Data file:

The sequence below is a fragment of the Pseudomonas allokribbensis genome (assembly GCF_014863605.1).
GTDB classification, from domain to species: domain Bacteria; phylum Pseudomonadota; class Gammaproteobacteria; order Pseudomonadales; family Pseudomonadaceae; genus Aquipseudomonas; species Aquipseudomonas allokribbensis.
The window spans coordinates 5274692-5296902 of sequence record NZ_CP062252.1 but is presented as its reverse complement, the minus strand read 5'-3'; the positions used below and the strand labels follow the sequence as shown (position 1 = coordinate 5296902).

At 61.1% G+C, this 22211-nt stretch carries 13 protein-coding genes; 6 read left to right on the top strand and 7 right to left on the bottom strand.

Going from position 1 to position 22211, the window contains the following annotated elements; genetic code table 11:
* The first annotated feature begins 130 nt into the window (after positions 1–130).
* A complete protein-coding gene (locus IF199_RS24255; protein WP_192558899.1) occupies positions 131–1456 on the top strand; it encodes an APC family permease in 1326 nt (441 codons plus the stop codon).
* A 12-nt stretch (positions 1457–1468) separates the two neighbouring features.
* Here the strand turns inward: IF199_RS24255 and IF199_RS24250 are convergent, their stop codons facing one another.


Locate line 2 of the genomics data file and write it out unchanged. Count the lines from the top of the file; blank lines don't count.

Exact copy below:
GTDB classification, from domain to species: domain Bacteria; phylum Pseudomonadota; class Gammaproteobacteria; order Pseudomonadales; family Pseudomonadaceae; genus Aquipseudomonas; species Aquipseudomonas allokribbensis.